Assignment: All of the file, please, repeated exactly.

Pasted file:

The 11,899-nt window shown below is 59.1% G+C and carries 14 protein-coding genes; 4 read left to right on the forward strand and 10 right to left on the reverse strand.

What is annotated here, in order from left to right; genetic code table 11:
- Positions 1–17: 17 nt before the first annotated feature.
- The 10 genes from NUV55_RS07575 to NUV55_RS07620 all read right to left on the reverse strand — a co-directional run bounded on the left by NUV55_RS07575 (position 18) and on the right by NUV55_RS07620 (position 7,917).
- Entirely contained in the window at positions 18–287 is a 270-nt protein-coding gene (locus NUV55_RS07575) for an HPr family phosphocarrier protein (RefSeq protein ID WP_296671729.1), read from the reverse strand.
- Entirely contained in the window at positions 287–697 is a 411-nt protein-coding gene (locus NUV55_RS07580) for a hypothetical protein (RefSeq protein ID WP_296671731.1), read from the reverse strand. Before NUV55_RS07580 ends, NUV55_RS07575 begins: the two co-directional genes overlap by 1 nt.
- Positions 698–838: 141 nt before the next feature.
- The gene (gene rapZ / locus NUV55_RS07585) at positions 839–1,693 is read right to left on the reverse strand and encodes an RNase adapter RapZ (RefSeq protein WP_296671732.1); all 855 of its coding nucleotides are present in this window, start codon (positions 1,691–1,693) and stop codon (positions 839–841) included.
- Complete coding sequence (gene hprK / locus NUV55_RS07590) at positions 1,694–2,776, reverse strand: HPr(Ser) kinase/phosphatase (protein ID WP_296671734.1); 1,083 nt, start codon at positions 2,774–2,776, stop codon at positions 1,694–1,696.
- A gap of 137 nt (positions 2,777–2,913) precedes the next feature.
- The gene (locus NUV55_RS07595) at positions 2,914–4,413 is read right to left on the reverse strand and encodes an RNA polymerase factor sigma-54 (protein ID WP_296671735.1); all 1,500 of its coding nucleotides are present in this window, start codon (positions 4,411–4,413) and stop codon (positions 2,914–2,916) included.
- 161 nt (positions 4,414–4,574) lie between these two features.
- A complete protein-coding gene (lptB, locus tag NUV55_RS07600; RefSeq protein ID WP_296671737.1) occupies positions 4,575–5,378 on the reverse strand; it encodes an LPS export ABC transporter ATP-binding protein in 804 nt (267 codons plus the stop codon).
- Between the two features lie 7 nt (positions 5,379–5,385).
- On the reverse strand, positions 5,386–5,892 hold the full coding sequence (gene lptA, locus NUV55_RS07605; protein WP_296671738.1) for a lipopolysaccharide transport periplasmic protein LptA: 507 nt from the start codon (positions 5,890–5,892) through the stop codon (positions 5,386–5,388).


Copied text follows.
The 11,899-nt window shown below is 59.1% G+C and carries 14 protein-coding genes; 4 read left to right on the forward strand and 10 right to left on the reverse strand.

What is annotated here, in order from left to right; genetic code table 11:
- Positions 1–17: 17 nt before the first annotated feature.
- The 10 genes from NUV55_RS07575 to NUV55_RS07620 all read right to left on the reverse strand — a co-directional run bounded on the left by NUV55_RS07575 (position 18) and on the right by NUV55_RS07620 (position 7,917).
- Entirely contained in the window at positions 18–287 is a 270-nt protein-coding gene (locus NUV55_RS07575) for an HPr family phosphocarrier protein (RefSeq protein ID WP_296671729.1), read from the reverse strand.
- Entirely contained in the window at positions 287–697 is a 411-nt protein-coding gene (locus NUV55_RS07580) for a hypothetical protein (RefSeq protein ID WP_296671731.1), read from the reverse strand. Before NUV55_RS07580 ends, NUV55_RS07575 begins: the two co-directional genes overlap by 1 nt.
- Positions 698–838: 141 nt before the next feature.
- The gene (gene rapZ / locus NUV55_RS07585) at positions 839–1,693 is read right to left on the reverse strand and encodes an RNase adapter RapZ (RefSeq protein WP_296671732.1); all 855 of its coding nucleotides are present in this window, start codon (positions 1,691–1,693) and stop codon (positions 839–841) included.
- Complete coding sequence (gene hprK / locus NUV55_RS07590) at positions 1,694–2,776, reverse strand: HPr(Ser) kinase/phosphatase (protein ID WP_296671734.1); 1,083 nt, start codon at positions 2,774–2,776, stop codon at positions 1,694–1,696.
- A gap of 137 nt (positions 2,777–2,913) precedes the next feature.
- The gene (locus NUV55_RS07595) at positions 2,914–4,413 is read right to left on the reverse strand and encodes an RNA polymerase factor sigma-54 (protein ID WP_296671735.1); all 1,500 of its coding nucleotides are present in this window, start codon (positions 4,411–4,413) and stop codon (positions 2,914–2,916) included.
- 161 nt (positions 4,414–4,574) lie between these two features.
- A complete protein-coding gene (lptB, locus tag NUV55_RS07600; RefSeq protein ID WP_296671737.1) occupies positions 4,575–5,378 on the reverse strand; it encodes an LPS export ABC transporter ATP-binding protein in 804 nt (267 codons plus the stop codon).
- Between the two features lie 7 nt (positions 5,379–5,385).
- On the reverse strand, positions 5,386–5,892 hold the full coding sequence (gene lptA, locus NUV55_RS07605; protein WP_296671738.1) for a lipopolysaccharide transport periplasmic protein LptA: 507 nt from the start codon (positions 5,890–5,892) through the stop codon (positions 5,386–5,388).